A branch of the Winter River — the source of all of Charlottetown's water — is dry and a local watershed association is calling on the city to increase water restrictions.

The Winter River-Tracadie Bay Watershed Association says the stream goes dry most years.

"The areas on either side of this stream are owned by the city and they have a large number of deep wells at each location and they're drawing water constantly," said Sarah Wheatley, watershed co-ordinator.

"Basically nothing can live in this section of the stream. The fish, if they got this far in when the water goes dry, they would just die. Any aquatic vegetation, it just dies and rots. If you walk through the mud and the section of the stream here, it smells horrible."

Six springs have stopped flowing in the past month.

For the past few years, the watershed group has raised concerns about dried-up streams in the area.

The city says its seasonal restrictions are in place from June 1 to Sept. 30, placing limits on when residents can water their lawn and prohibiting hosing hard surfaces like driveways.

During that period, the city monitors daily water consumption. If the permitted pumping level for the amount of water it can draw from the watershed, as set out by the province, is exceeded over a five-day period, it moves to water shortage restrictions.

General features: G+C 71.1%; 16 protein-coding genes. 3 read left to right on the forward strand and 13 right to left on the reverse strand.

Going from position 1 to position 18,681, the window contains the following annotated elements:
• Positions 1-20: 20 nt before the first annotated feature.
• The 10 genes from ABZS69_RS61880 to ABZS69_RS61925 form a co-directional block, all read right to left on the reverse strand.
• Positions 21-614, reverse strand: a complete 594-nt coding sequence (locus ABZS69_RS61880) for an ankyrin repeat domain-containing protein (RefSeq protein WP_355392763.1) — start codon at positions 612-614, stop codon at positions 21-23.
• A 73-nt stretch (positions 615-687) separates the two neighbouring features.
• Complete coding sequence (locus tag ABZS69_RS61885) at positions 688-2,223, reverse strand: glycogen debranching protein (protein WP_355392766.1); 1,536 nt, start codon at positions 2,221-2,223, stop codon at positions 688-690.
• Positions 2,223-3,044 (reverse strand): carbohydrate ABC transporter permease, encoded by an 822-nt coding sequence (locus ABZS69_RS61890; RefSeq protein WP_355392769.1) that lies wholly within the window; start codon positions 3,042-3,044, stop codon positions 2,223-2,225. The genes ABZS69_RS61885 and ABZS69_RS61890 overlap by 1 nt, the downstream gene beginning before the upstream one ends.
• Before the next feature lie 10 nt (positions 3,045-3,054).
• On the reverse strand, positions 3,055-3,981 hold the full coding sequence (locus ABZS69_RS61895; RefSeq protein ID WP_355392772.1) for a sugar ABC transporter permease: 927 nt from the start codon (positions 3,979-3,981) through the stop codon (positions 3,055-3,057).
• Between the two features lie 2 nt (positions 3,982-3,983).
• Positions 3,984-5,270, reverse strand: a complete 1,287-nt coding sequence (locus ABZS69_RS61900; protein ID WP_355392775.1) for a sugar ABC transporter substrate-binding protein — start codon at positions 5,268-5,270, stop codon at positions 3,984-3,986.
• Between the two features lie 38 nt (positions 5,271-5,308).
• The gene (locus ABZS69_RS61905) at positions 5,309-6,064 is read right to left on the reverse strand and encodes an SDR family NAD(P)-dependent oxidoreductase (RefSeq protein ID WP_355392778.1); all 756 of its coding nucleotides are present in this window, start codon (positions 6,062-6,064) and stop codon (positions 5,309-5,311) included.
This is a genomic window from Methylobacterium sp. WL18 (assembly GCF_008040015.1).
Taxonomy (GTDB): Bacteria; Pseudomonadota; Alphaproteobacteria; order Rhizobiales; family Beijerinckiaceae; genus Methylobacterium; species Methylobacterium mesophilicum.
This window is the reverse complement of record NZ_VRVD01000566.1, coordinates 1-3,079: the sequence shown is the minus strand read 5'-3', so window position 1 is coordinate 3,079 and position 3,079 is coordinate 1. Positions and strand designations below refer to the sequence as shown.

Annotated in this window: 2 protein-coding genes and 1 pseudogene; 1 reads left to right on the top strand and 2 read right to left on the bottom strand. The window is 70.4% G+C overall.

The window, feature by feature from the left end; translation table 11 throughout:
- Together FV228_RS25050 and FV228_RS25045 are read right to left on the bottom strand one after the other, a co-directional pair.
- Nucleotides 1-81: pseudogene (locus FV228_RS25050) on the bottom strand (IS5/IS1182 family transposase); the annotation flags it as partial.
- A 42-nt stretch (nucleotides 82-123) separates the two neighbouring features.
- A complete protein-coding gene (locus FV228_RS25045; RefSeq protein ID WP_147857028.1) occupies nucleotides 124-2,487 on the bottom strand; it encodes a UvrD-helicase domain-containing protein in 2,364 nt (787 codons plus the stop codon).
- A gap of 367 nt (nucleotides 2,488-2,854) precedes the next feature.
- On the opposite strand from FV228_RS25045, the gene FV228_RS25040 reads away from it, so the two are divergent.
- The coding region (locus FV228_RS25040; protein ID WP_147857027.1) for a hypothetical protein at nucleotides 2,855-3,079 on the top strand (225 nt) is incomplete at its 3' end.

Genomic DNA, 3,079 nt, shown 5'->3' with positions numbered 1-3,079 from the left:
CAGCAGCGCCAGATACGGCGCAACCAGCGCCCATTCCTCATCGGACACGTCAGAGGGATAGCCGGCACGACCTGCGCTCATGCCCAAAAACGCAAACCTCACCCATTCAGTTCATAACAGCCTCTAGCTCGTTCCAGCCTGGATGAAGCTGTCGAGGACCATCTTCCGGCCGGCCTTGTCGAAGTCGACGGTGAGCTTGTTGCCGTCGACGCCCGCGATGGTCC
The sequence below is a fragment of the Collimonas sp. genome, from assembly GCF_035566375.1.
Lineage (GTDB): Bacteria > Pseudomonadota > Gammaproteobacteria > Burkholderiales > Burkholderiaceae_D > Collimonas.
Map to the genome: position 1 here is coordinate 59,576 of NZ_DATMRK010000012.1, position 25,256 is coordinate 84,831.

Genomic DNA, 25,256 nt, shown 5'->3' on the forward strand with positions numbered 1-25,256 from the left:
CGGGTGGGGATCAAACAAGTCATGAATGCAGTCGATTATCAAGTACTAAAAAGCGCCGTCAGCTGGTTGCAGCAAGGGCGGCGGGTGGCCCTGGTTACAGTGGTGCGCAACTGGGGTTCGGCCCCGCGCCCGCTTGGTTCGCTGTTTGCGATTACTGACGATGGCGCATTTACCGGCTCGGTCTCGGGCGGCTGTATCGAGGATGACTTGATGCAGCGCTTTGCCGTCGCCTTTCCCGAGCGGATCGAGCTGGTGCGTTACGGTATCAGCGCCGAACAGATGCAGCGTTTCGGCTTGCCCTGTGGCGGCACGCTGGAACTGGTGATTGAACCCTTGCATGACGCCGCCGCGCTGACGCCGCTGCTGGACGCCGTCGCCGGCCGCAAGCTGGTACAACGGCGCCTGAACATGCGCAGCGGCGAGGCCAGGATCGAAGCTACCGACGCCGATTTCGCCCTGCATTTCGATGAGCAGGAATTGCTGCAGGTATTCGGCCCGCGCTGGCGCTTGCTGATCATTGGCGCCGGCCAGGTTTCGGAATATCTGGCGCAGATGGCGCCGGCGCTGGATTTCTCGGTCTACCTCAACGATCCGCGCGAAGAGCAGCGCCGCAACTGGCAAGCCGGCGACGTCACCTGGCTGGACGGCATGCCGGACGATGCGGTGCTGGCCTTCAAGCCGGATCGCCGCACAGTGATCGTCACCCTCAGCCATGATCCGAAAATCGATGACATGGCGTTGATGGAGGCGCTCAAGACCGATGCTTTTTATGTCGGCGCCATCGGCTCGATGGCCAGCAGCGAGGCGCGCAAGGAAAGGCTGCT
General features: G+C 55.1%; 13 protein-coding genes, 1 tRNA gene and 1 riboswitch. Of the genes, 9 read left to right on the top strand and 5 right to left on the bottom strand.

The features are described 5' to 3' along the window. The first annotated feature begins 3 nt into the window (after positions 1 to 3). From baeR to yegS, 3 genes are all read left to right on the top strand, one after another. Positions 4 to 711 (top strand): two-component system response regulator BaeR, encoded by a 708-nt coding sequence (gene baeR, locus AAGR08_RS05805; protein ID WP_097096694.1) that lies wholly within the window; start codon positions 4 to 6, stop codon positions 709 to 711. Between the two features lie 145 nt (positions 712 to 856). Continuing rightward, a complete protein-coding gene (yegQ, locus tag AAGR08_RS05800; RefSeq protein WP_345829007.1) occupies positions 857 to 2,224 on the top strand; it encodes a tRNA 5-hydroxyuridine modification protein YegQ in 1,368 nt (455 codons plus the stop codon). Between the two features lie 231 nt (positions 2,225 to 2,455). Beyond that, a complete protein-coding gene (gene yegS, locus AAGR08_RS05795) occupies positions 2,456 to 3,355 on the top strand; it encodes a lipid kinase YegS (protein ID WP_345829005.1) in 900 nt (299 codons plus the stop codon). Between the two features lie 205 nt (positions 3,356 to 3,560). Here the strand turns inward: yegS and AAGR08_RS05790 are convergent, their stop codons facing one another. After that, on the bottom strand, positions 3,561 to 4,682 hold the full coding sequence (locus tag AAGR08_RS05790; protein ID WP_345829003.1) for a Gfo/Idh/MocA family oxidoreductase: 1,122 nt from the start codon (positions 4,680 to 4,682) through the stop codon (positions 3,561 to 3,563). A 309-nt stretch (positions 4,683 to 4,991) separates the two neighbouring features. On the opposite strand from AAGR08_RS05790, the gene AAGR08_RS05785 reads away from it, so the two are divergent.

"We immediately put the control in where you're not allowed to wash cars. You're not allowed to do anything," said Edward Rice, chairman of the city's water and sewer utility.

The city says low levels of precipitation over the past few months have impacted the watershed.

According to Environment Canada, July was a dry month with only 27.8 millimetres of rain versus an average of 86 millimetres. August received a total of 173.6 millimetres — well above the average of 87. But 133.8 of that fell on two days, Aug. 22 and 27.

Rice says the city is currently only at 80 per cent of its permitted pumping level.

He says water conservation programs such as low-flow toilets have been successful.

"This problem has been going on for some time and we've worked hard at it. We've really worked very hard at educating the people and the education has worked," said Rice.

The city has already installed 1,200 water meters so people can keep track of the water they're using. Every house will have one within two and a half years.

And new wells in Miltonvale Park are expected to be completed next summer.

In the meantime, the watershed is encouraging people to conserve. The group is even giving out 40 low-flow shower heads.